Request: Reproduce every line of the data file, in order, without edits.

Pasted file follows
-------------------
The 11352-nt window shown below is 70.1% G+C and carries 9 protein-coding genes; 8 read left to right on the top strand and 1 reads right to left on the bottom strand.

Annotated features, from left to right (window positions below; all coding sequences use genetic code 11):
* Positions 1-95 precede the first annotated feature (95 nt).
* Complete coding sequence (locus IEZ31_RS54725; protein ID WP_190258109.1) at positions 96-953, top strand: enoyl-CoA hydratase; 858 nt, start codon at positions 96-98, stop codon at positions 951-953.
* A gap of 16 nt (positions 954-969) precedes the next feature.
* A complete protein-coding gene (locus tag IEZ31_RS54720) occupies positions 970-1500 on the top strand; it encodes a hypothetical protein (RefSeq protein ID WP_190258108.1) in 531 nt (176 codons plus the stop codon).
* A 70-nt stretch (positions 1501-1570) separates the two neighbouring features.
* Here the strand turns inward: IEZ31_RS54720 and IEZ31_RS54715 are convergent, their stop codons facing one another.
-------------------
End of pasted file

The 11352-nt window shown below is 70.1% G+C and carries 9 protein-coding genes; 8 read left to right on the top strand and 1 reads right to left on the bottom strand.

Annotated features, from left to right (window positions below; all coding sequences use genetic code 11):
* Positions 1-95 precede the first annotated feature (95 nt).
* Complete coding sequence (locus IEZ31_RS54725; protein ID WP_190258109.1) at positions 96-953, top strand: enoyl-CoA hydratase; 858 nt, start codon at positions 96-98, stop codon at positions 951-953.
* A gap of 16 nt (positions 954-969) precedes the next feature.
* A complete protein-coding gene (locus tag IEZ31_RS54720) occupies positions 970-1500 on the top strand; it encodes a hypothetical protein (RefSeq protein ID WP_190258108.1) in 531 nt (176 codons plus the stop codon).
* A 70-nt stretch (positions 1501-1570) separates the two neighbouring features.
* Here the strand turns inward: IEZ31_RS54720 and IEZ31_RS54715 are convergent, their stop codons facing one another.